By Nell Henderson
Washington Post Staff Writer
Saturday, April 15, 2006
According to the economic models, it's a no-brainer: a surge of low-skilled immigrants should increase the supply of such workers, driving down wages at the expense of working-class Americans.
Sen. Byron L. Dorgan (D-N.D.), explaining why he opposes legislation to allow more legal immigration, said recently: "I don't think you need a professor to understand that when you import substantial cheap labor, it displaces American workers."
But recent research suggests that the economic impact of immigration is not so simple. The effects are difficult to disentangle from other factors that have dampened wage growth for most workers in recent decades, including new technologies, the decline in manufacturing jobs, the drop in unionization, globalization and recessions.
Yes, an influx of immigrants has helped depress the incomes of the lowest-skilled workers in recent decades, many economists agree. But they argue about the magnitude of the effect; some say it's big while others see it as slight.
Meanwhile, increased immigration -- legal and illegal -- helps keep inflation low, boosts rents and housing values, and benefits the average U.S. taxpayer while burdening some state and local governments, other research finds.
"Immigration provides overall economic gains to a country," wrote economist Albert Saiz, summarizing the literature in a 2003 article for the Federal Reserve Bank of Philadelphia. "Indeed, the U.S. experience as an immigrants' country is one of phenomenal economic growth. However, there are winners and losers in the short run."
The primary losers in this country are workers who do not have high school diplomas, particularly blacks and native-born Hispanics, according to George J. Borjas, a Harvard University economist who has studied immigration for years.
From 1980 through 2000, immigration reduced average wages for the nation's 10 million native-born men without high school educations by 7.4 percent, Borjas wrote in 2004. They earned an average of $25,000 a year in 2000.
Other economists contend that the effect is much smaller -- a wage reduction of close to 1 percent -- and has dissipated as Americans have become better educated. The proportion of the adult labor force, including immigrants, without high-school diplomas has dropped to just 10 percent.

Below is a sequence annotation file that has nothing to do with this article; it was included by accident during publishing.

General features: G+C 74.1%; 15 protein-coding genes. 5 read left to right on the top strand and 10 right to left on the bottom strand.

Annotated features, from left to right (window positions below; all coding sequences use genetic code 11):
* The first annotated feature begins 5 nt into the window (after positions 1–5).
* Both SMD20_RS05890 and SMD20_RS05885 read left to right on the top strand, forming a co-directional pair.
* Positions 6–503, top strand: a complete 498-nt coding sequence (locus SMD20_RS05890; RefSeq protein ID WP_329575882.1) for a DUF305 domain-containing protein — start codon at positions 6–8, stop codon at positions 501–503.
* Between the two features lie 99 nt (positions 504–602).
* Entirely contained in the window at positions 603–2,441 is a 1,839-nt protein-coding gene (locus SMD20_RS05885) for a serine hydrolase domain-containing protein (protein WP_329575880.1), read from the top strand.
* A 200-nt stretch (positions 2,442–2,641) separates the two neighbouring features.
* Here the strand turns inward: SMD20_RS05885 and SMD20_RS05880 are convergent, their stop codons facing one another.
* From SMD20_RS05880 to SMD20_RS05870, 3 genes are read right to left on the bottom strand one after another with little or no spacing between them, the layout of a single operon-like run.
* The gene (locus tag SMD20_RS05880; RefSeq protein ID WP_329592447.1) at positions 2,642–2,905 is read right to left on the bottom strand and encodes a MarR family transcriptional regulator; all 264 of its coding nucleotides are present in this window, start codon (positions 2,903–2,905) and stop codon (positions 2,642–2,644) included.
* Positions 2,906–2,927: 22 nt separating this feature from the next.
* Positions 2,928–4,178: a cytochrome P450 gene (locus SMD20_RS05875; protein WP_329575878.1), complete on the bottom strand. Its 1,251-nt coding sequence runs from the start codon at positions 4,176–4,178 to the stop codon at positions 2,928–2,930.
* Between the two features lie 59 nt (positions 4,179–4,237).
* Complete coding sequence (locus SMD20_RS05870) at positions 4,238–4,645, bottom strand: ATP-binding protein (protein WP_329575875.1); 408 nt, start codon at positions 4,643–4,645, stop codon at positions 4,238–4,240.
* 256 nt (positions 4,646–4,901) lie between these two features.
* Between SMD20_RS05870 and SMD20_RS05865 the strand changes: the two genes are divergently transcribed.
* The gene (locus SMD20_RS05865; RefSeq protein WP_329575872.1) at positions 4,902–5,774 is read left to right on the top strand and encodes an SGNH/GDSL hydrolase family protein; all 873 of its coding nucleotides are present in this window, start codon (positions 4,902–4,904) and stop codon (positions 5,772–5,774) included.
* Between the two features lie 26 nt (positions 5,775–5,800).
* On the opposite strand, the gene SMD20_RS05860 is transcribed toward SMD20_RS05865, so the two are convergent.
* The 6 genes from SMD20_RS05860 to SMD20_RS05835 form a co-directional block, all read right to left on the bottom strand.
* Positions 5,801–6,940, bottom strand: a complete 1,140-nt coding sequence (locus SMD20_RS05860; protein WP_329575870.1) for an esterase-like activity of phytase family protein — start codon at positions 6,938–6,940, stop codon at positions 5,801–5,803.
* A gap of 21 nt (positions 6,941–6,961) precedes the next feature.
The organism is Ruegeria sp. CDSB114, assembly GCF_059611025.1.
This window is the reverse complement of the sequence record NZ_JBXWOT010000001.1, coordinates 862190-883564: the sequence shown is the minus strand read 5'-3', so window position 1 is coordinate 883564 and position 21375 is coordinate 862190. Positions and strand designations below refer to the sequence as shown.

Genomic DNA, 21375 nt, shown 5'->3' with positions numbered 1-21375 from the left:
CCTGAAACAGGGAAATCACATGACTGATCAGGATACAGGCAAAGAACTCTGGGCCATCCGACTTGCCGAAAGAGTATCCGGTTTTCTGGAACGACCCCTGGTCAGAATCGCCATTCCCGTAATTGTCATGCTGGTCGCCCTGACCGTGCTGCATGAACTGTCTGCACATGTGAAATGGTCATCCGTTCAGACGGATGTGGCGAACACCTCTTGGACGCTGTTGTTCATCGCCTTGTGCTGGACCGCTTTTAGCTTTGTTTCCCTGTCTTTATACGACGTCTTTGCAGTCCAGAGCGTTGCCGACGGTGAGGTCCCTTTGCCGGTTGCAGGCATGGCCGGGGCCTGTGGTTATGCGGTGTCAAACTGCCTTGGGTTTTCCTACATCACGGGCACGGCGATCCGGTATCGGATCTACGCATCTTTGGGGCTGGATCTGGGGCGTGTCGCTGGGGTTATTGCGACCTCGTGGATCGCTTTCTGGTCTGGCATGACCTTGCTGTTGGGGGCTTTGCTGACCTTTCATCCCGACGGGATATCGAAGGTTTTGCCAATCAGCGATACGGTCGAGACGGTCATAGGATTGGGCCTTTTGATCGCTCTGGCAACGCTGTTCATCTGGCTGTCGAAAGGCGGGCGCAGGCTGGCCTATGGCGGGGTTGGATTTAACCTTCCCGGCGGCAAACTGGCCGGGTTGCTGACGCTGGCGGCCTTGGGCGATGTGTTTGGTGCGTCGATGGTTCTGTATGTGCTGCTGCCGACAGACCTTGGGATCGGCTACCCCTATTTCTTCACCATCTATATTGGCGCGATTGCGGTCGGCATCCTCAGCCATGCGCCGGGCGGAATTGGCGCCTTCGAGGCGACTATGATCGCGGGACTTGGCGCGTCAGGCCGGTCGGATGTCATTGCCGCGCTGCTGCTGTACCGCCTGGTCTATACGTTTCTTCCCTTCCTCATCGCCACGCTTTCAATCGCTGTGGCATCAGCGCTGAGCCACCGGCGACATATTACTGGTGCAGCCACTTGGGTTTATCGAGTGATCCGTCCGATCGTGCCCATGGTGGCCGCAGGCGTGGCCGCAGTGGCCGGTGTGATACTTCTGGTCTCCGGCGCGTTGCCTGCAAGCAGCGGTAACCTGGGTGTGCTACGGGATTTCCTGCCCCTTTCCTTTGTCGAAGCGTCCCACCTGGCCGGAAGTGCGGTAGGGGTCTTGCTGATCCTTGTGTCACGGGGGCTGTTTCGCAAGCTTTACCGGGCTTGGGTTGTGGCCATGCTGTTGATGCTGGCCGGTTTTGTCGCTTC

The proportion of immigrants in the U.S. adult urban population nearly doubled from 1980 to 2000, from 9.5 percent to 18 percent, according to census figures cited by David Card, an economist at the University of California at Berkeley, in a paper presented at a Federal Reserve Bank of Philadelphia conference last year. The Washington area mimicked the national trend, with the immigrants' proportion growing from 9.6 percent to 20.6 percent during those two decades.
And immigrants are, on average, less schooled than native-born Americans. Looking at census data from hundreds of the nation's urban areas where immigrants cluster, Card found that in both 1980 and 2000, more than a third of adult immigrants did not have high school diplomas. But the proportion of working-age natives at that education level fell from 23 percent to 13 percent from 1980 to 2000, "more than offsetting the inflow of less-educated immigrants."
The wage gap between high school graduates and dropouts stayed relatively constant from 1979 to 2000, with the graduates earning 25 to 30 percent more, Card wrote.
The "evidence that immigrants harm native opportunities is scant," he concluded, observing "a surprisingly weak relationship between immigration and less-skilled wages."